Sunday, August 23, 2009
And then, there were these "rules" that almost every kid abided by (or tried to). Most of these weren't rules that were written down or given to us as instructions. They were rules (and boundaries) that we all sort of picked up as we experienced life in the neighborhood.
For example - there were some neighbors who were really grouchy about people crossing through their yards. In fact, over a one year period, Sears must have been licking their lips at the windfall they experienced by the number of chain-link fences installed in our neighborhood.
More examples - kickball games usually took place on Cedar Crest Circle; the bike "route" was Cedar Crest Circle - Pinecrest - back to Cedar Crest. Kyle Road was too dangerous for bike riding. Skateboarding happened on Pinecrest. Tree climbing was usually reserved for the big ole cherry tree on Scott's Court. If you had to use the (ahem) facilities and you were playing with the Beckstedt kids - too bad. You had to go somewhere else cause their momma never let you in.
One summer, while playing with Tricia Manter in her big ole backyard (we were doing our typical Barbie things), we heard a voice from the other side of the wood fence. I looked at Tricia, she looked up and then looked back down, getting back to the business at hand (putting together Barbie's swimming pool).
The voice called out again. Tricia just ignored him. Not me though. I wanted to know who it was. I went to the back of the yard and I saw a boy, up in a neighbor's tree. I didn't recognize him. "Who are you?" He answered, "Wouldn't you like to know?" Of course I did. He was an interloper in our neighborhood. He was climbing trees of neighbors I knew - clearly - he was not a "neighbor". Then I heard a voice. "Tom. Come down here. Lunch is ready." To which he answered, "Okay grandma."
Weird. I went back to playing Barbies with Tricia. We didn't even acknowledge the voice in the back. By this time, the pool was up and it was time for Barbie, Ken, and Skipper to bask in all of their tanning glory.
Saturday, August 22, 2009
Photo Credits: http://contentdm.acpl.lib.in.us/u?/coll6,4349
Walking into the lobby of the downtown library was like walking into grandma and grandpa's house. There was always a certain smell - one I couldn't put my finger on. Everything was the same - nothing out of place. In the Library's case, walking through those doors, you'd always see the pools in front of you, the check-out area to the left, the staircase further down and to the right, and my most favorite permanent part of the place - the McMillen Globe. It was on the right, past the staircase.
The "pools" were these two, built-in, concrete, mini fountains where we would often through our pennies. It's actually surprising to me that kids didn't jump in them (they were very shallow) and/or that water didn't splash out (ahem kids innocently dropping coins) and make the adjoining floor space wet (causing a slip from a patron).
The magazine area was to the right and it had an area where you could sit and read. Magazines were bound in a contraption - I think - it was a red hard back with a clear front. They sat on these (tries to come up with some term that makes sense) - shelf that was tilted a bit so that the magazine would slide off. You could lift up the shelf to find past issues of a particular magazine (at least a year's worth - I think).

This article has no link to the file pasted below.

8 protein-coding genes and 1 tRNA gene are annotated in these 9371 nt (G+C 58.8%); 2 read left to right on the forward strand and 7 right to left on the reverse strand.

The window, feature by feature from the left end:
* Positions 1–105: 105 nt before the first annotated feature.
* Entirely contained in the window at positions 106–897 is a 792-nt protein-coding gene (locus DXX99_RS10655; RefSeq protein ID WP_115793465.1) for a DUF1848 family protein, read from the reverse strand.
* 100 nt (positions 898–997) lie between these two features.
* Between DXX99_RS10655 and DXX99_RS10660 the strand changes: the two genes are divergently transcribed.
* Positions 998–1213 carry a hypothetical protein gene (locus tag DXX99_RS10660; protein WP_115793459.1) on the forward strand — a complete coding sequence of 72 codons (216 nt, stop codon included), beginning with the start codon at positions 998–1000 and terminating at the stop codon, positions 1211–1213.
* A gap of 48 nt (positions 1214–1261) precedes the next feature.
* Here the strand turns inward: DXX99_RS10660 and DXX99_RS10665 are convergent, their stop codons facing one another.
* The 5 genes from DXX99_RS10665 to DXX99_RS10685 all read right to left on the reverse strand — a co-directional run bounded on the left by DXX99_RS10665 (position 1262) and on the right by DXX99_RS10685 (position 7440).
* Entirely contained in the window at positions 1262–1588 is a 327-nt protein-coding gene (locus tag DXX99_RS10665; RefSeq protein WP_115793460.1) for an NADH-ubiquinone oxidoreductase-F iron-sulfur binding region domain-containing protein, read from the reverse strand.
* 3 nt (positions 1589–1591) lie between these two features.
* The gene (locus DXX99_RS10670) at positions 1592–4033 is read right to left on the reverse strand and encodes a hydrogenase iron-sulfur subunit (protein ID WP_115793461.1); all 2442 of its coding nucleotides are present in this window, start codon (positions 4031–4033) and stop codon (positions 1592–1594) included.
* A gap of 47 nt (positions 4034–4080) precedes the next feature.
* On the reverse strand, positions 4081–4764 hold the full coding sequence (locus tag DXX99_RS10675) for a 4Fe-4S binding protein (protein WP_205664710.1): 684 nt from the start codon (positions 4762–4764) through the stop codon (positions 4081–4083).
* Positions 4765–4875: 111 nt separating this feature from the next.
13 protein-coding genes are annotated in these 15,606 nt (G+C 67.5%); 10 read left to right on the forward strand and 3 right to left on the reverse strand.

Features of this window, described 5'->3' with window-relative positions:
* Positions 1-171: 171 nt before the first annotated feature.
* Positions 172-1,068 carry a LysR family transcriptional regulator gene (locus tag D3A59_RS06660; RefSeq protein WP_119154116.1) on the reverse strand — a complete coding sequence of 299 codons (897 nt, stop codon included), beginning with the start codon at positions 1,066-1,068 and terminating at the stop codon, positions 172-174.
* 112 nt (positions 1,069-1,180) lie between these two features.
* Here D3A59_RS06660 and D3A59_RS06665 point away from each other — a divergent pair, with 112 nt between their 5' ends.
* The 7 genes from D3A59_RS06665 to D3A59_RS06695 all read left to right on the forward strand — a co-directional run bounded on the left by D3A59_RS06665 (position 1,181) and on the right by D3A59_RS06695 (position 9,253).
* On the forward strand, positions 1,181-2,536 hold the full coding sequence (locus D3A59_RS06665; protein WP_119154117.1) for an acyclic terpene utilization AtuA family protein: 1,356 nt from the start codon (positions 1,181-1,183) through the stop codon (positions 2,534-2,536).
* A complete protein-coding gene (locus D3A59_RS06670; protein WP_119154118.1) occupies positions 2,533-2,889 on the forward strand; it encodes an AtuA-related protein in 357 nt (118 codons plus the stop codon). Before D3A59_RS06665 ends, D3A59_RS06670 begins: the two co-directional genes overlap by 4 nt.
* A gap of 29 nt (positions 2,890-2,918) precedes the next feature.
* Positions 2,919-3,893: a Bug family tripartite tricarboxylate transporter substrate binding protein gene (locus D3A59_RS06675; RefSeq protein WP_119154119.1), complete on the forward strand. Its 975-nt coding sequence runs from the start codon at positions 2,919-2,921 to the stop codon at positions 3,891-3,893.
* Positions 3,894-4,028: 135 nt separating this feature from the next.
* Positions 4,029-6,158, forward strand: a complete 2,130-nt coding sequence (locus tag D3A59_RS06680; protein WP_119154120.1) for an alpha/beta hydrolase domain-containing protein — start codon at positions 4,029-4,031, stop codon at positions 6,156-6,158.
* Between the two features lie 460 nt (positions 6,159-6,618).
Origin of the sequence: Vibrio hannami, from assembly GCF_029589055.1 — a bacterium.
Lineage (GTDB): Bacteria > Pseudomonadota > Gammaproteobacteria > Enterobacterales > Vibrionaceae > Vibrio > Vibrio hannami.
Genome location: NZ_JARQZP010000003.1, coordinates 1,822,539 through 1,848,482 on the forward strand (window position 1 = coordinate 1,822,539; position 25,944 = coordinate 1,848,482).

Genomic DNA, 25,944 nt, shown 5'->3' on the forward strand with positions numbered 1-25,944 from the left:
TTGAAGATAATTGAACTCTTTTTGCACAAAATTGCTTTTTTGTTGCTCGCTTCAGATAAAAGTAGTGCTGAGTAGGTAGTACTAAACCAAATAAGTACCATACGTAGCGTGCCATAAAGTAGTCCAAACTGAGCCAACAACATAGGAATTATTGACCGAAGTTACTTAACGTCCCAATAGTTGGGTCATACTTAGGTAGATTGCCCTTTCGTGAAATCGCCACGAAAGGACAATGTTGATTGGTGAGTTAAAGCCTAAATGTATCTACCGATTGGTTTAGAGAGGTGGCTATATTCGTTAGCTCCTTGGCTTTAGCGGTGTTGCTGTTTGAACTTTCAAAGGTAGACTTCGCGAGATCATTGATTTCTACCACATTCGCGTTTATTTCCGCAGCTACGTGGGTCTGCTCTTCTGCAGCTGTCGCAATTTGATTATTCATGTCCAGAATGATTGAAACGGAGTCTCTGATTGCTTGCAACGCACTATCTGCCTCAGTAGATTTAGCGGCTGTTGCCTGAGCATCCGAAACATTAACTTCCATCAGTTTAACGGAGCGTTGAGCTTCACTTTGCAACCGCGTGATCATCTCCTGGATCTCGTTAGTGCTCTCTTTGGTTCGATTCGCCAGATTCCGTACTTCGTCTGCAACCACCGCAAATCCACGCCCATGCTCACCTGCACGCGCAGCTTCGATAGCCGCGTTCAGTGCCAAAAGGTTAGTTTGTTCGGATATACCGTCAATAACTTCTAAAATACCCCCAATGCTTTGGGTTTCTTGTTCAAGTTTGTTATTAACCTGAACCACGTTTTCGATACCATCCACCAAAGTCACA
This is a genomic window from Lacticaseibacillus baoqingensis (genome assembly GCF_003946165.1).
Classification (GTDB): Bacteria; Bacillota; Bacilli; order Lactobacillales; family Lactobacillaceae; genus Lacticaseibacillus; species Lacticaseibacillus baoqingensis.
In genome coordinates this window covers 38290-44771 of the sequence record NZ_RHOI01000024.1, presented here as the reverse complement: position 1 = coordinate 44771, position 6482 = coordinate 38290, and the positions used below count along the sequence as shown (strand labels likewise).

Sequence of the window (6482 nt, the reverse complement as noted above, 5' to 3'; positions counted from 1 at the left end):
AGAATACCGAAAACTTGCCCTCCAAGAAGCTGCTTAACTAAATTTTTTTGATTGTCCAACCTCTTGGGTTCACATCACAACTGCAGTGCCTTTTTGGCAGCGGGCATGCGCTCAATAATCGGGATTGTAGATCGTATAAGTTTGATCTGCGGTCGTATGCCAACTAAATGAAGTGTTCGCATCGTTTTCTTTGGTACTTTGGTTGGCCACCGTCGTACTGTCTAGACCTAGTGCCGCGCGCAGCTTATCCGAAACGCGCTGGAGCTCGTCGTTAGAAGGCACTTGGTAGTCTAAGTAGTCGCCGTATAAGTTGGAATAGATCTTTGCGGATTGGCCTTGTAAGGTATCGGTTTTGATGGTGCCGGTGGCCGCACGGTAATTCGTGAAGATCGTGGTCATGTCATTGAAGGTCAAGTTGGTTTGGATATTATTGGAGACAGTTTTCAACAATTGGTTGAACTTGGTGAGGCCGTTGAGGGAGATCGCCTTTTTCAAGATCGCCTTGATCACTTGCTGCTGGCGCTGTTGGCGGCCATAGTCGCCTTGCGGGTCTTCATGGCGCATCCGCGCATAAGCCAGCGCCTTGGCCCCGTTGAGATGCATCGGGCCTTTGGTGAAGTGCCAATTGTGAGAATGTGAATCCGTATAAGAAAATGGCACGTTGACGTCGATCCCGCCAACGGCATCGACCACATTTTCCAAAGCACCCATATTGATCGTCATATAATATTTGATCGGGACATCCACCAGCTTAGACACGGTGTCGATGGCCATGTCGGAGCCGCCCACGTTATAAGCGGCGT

All of the magazines I was ever interested in reading...well...they were always not where I could find them. The exception was if we arrived first thing in the morning, when the library opened. The staff always did a good job of putting everything back where you could find them but you know - those lazy patrons :P.
I loved this library. This is the library I grew up in. This is the library that allowed me to explore my literary interests - all for the cost of nothing. What a powerful entity libraries are. Especially our own ACPL.
Photo Credits: http://contentdm.acpl.lib.in.us/u?/coll6,4873
Wednesday, August 19, 2009
Anyway, I thought that a good way to clean out the cobwebs would be to upload the Souvenir Program from the 1970 Three Rivers Festival. It is the first one I have memories of attending.
My entire family - mom, grandparents, aunts - all loved this festival.
There were some events we always went to (i.e.the raft race, the parade, the fun rides, music on the landing/at Freimann Square, the FOOD, the children's zoo events, boat rides, bed race, flea market).
There were some events where I only remember them happening once - or - us attending them once (i.e. boat race, bicycle race, great train robbery).
When I was seven, I marched in my first TRF parade - as a PAL-ette (Police Athletic League baton twirler). The route was VERY different from the one today. I'm not sure when it changed but at one time, we marched on Broadway, past G.E. and the park.
Even after my parents split up and we moved out of the area, we still returned for the festival. As an adult (when I lived in Fort Wayne and worked at Lincoln Life), I became a little disenchanted with it. It seemed to go from a community-type event to an ADHD type of event. What I mean by that is that the focus seemed to be OUT of focus. Some of the core events were chucked. Many events were scattered around the city so it was difficult to plan your day. It used to be that we parked and walked (when I was a kid). As an adult, I still parked and walked, but I had to drive, park (pay), walk, drive, park (pay), walk - on and on...
It's been about five years since I attended my last TRF. Although the elephant ears are always calling to me, it hasn't been enough to get me back to town.
As an aside - all of the pages of the program are located on my flickr account. I think you'll be VERY surprised at what you come across. From the events to the advertisers - wow - this is some walk down memory lane!!!